It's possible that a SAN CAN saturate 16Gbit, for example, if using ONE client... but how many drives and what config was able to pull that off? Again, it sort of matters when considering how a particular SAN storage unit scales.
So things to consider:
1. Number of clients
2. Number of pathways
3. Number of drives
4. RAID level
And probably a lot more....
Microsoft abitrarily taxes VDI
One potential barrier is the cost of VDI. You see, Microsoft was forced to create an arbitrary tax on VDI through a new annual renewable license called the VDA. For every NON-Microsoft client that is doing remote desktop to a Windows host, you must purchase a VDA. The only way to avoid the tax is to use an all Microsoft approved infrastructure for VDI. I hear that EA users can exchange their unused CALs (which are "one time" fees) for an annual renewable VDA.
Basically what Microsoft has done is greatly raise the TCO of a typical VDI deployment. But of course, Microsoft will gladly "make a deal" with you with regard to the "tax"... so it may only be a tax against SMBs. We'll see.
The VDA is an anti-competitive practice btw. As it coerces companies to choose only Microsoft approved solutions.
For, the problem is that science isn't being done. Science is all about experimentation and observation... but now, if somebody has a "title", hypothesis can be promoted to theory and theory can be promoted to fact. Personally, I think it is wise that scientists bring differences to the table... but let's also be willing to do the hard work again... hard... sometimes long and painstaking work... and instead of basing new work on bad "scientific" assumption made by those with "titles", let's at least be willing to call a hypothesis a hypothesis again...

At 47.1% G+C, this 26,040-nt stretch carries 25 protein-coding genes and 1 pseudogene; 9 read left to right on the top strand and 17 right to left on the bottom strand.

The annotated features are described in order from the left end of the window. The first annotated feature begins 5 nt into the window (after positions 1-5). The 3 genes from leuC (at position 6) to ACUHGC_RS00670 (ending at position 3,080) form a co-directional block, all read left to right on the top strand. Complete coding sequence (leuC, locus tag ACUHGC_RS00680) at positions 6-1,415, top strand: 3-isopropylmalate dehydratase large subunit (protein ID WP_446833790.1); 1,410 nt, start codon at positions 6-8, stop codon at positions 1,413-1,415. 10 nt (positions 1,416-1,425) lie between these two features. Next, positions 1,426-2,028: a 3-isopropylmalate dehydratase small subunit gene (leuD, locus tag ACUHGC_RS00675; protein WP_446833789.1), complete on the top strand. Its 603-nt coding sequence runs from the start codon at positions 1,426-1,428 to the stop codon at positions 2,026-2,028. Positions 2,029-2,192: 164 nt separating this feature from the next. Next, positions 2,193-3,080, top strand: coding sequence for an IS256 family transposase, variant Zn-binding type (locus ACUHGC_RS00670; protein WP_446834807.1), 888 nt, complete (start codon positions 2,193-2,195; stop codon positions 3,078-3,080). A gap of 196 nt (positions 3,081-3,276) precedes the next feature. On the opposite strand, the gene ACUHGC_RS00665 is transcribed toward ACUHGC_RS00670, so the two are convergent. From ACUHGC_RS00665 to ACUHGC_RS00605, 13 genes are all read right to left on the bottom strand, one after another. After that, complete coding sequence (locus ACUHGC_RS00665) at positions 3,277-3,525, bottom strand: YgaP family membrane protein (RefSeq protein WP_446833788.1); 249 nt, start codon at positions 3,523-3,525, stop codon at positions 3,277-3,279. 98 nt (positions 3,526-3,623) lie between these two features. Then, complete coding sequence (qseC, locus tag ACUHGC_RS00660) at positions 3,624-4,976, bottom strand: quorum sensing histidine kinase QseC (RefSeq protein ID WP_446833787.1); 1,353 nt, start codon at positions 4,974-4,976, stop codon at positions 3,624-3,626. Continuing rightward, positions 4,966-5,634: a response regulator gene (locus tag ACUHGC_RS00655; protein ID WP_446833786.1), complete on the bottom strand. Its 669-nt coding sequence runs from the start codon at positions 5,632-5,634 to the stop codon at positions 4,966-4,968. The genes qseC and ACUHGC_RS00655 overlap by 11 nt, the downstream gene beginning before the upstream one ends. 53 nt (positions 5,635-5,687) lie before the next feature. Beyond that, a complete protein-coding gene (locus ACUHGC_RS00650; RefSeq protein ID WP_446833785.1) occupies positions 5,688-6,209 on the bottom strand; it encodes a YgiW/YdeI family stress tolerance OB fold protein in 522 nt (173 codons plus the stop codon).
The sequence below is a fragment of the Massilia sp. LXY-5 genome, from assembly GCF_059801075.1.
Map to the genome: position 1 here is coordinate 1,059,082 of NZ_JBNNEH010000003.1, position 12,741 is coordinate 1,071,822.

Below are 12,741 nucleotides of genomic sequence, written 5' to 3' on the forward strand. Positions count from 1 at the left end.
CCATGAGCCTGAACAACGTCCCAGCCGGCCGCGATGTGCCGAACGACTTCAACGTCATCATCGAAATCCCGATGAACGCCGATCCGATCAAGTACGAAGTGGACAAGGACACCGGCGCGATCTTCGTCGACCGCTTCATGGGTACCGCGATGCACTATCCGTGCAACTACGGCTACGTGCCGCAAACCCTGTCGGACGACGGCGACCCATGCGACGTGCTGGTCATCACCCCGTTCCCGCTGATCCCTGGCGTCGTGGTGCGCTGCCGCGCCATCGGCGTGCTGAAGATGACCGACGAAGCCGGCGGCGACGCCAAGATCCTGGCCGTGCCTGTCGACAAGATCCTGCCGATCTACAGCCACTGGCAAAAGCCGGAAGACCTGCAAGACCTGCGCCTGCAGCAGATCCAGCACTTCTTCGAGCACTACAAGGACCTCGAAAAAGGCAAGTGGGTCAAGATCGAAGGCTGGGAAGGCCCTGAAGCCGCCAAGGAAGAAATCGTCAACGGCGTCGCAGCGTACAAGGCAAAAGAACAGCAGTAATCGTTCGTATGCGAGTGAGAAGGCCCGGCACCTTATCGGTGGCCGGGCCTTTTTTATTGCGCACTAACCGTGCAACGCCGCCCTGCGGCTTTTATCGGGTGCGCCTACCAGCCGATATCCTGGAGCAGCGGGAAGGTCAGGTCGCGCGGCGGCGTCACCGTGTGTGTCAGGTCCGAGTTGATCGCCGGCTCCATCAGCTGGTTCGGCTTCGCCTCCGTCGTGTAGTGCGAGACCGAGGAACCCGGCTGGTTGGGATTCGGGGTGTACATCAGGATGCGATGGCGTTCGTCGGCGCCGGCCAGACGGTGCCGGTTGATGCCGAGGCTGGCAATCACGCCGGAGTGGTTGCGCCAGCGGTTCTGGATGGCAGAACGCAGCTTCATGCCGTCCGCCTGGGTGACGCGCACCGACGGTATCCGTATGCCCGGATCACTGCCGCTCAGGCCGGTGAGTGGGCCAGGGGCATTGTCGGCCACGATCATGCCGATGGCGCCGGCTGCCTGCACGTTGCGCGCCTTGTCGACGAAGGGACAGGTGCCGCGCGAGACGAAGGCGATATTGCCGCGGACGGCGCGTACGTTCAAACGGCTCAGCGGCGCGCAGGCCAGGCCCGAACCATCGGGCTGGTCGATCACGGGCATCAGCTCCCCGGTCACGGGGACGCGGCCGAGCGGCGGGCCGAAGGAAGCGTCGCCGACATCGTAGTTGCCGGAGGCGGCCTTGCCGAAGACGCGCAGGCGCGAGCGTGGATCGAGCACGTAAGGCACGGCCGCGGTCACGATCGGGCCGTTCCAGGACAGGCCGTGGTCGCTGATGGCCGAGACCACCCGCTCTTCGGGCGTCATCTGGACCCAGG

Theories really need to have a lot of repeatable observable data ... and then... we need to remember, it's still only just a theory. When we build large ideological structures (thories and sadly, apparently, facts) on top of a foundation of mostly theory (or worse, hypotheses), then we make almost all observations null and void.
Theories are NOT popular feelings or generally accepted ideas.... (repeat that 3 times everyone). Creationists are motivated by what they believe God has said. Non-creationists (often) are motivated to disprove God (sad, but very true). And sometimes, that leads to bad reasoning and jumping to conclusions without doing the hard work mentioned earlier.
For those peuedo-scientists that place much of their belief is something they mistakenly refer to as "Darwinism", I dare say (can't prove this) that if Darwin were alive today, he would chunk most if not all of what he wrote.... but in all fairness, most "Darwinists" don't even understand what Darwin wrote to begin with (they're kind of a cult IMHO).